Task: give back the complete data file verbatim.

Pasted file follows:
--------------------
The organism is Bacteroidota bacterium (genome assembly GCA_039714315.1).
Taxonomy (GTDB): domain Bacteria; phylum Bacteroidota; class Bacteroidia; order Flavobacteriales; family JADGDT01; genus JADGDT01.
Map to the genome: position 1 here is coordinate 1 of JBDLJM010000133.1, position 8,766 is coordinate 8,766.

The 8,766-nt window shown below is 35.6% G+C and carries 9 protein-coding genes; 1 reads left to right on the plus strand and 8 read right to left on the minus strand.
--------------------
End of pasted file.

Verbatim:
The organism is Bacteroidota bacterium (genome assembly GCA_039714315.1).
Taxonomy (GTDB): domain Bacteria; phylum Bacteroidota; class Bacteroidia; order Flavobacteriales; family JADGDT01; genus JADGDT01.
Map to the genome: position 1 here is coordinate 1 of JBDLJM010000133.1, position 8,766 is coordinate 8,766.

The 8,766-nt window shown below is 35.6% G+C and carries 9 protein-coding genes; 1 reads left to right on the plus strand and 8 read right to left on the minus strand.